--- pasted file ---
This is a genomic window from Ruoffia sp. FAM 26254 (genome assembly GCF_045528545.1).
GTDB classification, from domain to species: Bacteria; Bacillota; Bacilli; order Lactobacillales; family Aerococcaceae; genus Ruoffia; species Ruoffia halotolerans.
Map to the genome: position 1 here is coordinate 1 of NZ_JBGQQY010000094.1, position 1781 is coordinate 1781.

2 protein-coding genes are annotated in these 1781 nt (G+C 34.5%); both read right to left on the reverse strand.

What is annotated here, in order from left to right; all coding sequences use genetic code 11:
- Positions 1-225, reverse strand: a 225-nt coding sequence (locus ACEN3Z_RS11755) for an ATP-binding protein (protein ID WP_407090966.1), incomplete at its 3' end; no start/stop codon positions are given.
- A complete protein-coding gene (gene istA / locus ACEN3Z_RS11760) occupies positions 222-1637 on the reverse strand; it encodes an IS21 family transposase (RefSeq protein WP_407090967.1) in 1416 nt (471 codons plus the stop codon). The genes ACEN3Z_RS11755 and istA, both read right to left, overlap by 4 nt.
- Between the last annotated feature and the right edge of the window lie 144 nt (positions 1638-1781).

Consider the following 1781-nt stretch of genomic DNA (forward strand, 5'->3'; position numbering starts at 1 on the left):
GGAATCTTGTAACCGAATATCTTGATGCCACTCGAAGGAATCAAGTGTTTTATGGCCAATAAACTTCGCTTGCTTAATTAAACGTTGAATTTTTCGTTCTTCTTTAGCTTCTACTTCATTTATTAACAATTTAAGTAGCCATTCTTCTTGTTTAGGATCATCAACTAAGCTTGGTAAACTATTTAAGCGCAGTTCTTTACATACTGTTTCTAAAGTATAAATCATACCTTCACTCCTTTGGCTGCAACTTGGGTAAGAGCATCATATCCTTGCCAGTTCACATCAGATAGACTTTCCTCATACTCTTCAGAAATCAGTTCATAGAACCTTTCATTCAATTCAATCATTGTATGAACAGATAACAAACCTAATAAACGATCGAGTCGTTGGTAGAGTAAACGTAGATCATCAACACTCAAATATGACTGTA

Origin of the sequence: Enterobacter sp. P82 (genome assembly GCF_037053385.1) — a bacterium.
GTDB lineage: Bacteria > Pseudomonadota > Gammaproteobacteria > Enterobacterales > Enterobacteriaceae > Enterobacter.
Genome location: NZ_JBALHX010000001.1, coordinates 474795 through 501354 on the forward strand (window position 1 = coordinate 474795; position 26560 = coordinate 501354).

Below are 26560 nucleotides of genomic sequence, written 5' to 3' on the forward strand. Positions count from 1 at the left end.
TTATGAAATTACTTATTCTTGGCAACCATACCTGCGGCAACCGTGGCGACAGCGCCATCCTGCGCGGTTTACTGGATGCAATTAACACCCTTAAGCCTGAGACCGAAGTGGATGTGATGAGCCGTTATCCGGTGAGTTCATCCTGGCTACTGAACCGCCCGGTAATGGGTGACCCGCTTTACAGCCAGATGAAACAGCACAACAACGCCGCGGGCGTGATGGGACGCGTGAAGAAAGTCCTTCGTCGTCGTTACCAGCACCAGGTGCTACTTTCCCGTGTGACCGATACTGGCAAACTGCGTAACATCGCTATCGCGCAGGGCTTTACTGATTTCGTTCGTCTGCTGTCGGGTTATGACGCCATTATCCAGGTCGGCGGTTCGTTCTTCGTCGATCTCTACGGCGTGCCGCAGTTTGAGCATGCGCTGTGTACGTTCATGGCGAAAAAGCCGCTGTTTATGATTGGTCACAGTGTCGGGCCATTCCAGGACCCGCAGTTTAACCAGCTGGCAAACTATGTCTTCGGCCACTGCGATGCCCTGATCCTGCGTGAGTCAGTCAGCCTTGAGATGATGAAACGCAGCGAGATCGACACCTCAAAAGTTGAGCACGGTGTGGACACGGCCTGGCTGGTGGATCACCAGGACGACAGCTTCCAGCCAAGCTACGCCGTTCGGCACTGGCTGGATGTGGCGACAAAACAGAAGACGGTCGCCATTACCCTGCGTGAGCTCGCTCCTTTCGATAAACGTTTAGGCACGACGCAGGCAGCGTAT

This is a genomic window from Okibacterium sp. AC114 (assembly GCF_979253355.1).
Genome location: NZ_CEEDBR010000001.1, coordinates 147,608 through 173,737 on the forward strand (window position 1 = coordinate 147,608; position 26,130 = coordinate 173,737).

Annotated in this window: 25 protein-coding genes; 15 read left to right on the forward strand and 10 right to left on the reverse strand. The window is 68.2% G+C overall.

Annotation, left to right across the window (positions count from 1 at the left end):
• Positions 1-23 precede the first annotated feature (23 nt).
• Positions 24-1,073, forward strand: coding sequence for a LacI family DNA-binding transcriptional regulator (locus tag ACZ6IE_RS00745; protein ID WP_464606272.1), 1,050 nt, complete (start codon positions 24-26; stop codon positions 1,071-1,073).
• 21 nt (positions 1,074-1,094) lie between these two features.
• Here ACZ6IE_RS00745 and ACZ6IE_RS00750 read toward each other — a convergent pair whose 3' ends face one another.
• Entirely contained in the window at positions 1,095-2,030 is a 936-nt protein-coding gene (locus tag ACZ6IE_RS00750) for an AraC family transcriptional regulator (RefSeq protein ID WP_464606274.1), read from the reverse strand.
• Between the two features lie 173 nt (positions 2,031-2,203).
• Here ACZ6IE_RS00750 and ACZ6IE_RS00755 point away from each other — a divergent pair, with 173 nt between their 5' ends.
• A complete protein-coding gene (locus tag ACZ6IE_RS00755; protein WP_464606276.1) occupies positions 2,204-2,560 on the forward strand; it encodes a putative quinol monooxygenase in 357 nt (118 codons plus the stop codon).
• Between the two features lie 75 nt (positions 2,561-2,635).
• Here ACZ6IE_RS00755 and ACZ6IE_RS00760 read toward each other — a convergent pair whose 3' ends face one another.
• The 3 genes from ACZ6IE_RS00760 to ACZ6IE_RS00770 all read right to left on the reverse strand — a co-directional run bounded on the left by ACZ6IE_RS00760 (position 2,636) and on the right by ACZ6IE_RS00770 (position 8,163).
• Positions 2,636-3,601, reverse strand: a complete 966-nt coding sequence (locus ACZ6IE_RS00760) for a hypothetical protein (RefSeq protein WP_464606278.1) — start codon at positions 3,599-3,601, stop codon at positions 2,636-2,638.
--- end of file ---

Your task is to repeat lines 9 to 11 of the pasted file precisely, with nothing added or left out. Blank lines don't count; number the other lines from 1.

Consider the following 1781-nt stretch of genomic DNA (forward strand, 5'->3'; position numbering starts at 1 on the left):
GGAATCTTGTAACCGAATATCTTGATGCCACTCGAAGGAATCAAGTGTTTTATGGCCAATAAACTTCGCTTGCTTAATTAAACGTTGAATTTTTCGTTCTTCTTTAGCTTCTACTTCATTTATTAACAATTTAAGTAGCCATTCTTCTTGTTTAGGATCATCAACTAAGCTTGGTAAACTATTTAAGCGCAGTTCTTTACATACTGTTTCTAAAGTATAAATCATACCTTCACTCCTTTGGCTGCAACTTGGGTAAGAGCATCATATCCTTGCCAGTTCACATCAGATAGACTTTCCTCATACTCTTCAGAAATCAGTTCATAGAACCTTTCATTCAATTCAATCATTGTATGAACAGATAACAAACCTAATAAACGATCGAGTCGTTGGTAGAGTAAACGTAGATCATCAACACTCAAATATGACTGTA

Origin of the sequence: Enterobacter sp. P82 (genome assembly GCF_037053385.1) — a bacterium.